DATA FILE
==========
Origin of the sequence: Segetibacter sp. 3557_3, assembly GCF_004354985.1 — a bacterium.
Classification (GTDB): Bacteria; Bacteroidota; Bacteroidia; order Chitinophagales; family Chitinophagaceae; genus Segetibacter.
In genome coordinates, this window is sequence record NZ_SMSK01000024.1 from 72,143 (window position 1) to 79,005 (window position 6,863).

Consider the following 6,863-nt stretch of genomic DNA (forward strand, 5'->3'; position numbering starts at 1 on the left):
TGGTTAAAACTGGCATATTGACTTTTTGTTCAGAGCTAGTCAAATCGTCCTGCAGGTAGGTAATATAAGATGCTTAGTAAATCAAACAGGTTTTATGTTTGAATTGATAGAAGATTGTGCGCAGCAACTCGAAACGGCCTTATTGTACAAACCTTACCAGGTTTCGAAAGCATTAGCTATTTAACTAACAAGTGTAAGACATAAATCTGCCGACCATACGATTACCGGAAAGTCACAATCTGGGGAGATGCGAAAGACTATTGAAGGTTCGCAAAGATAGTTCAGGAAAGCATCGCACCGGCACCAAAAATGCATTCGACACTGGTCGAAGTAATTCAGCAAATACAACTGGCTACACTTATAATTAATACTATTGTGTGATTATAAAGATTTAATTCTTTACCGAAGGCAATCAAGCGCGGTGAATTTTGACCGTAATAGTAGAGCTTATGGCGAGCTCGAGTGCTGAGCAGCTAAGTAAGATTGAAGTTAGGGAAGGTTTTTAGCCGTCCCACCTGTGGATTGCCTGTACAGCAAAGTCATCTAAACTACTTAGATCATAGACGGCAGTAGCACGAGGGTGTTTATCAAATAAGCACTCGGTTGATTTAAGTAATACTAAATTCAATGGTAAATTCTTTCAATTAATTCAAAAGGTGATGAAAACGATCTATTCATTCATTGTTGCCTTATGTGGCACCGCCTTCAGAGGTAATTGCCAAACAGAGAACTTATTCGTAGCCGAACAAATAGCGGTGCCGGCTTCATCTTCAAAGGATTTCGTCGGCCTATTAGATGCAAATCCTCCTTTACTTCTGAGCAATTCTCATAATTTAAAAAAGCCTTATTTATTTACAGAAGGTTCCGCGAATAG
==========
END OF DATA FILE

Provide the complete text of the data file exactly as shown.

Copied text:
Origin of the sequence: Segetibacter sp. 3557_3, assembly GCF_004354985.1 — a bacterium.
Classification (GTDB): Bacteria; Bacteroidota; Bacteroidia; order Chitinophagales; family Chitinophagaceae; genus Segetibacter.
In genome coordinates, this window is sequence record NZ_SMSK01000024.1 from 72,143 (window position 1) to 79,005 (window position 6,863).

Consider the following 6,863-nt stretch of genomic DNA (forward strand, 5'->3'; position numbering starts at 1 on the left):
TGGTTAAAACTGGCATATTGACTTTTTGTTCAGAGCTAGTCAAATCGTCCTGCAGGTAGGTAATATAAGATGCTTAGTAAATCAAACAGGTTTTATGTTTGAATTGATAGAAGATTGTGCGCAGCAACTCGAAACGGCCTTATTGTACAAACCTTACCAGGTTTCGAAAGCATTAGCTATTTAACTAACAAGTGTAAGACATAAATCTGCCGACCATACGATTACCGGAAAGTCACAATCTGGGGAGATGCGAAAGACTATTGAAGGTTCGCAAAGATAGTTCAGGAAAGCATCGCACCGGCACCAAAAATGCATTCGACACTGGTCGAAGTAATTCAGCAAATACAACTGGCTACACTTATAATTAATACTATTGTGTGATTATAAAGATTTAATTCTTTACCGAAGGCAATCAAGCGCGGTGAATTTTGACCGTAATAGTAGAGCTTATGGCGAGCTCGAGTGCTGAGCAGCTAAGTAAGATTGAAGTTAGGGAAGGTTTTTAGCCGTCCCACCTGTGGATTGCCTGTACAGCAAAGTCATCTAAACTACTTAGATCATAGACGGCAGTAGCACGAGGGTGTTTATCAAATAAGCACTCGGTTGATTTAAGTAATACTAAATTCAATGGTAAATTCTTTCAATTAATTCAAAAGGTGATGAAAACGATCTATTCATTCATTGTTGCCTTATGTGGCACCGCCTTCAGAGGTAATTGCCAAACAGAGAACTTATTCGTAGCCGAACAAATAGCGGTGCCGGCTTCATCTTCAAAGGATTTCGTCGGCCTATTAGATGCAAATCCTCCTTTACTTCTGAGCAATTCTCATAATTTAAAAAAGCCTTATTTATTTACAGAAGGTTCCGCGAATAG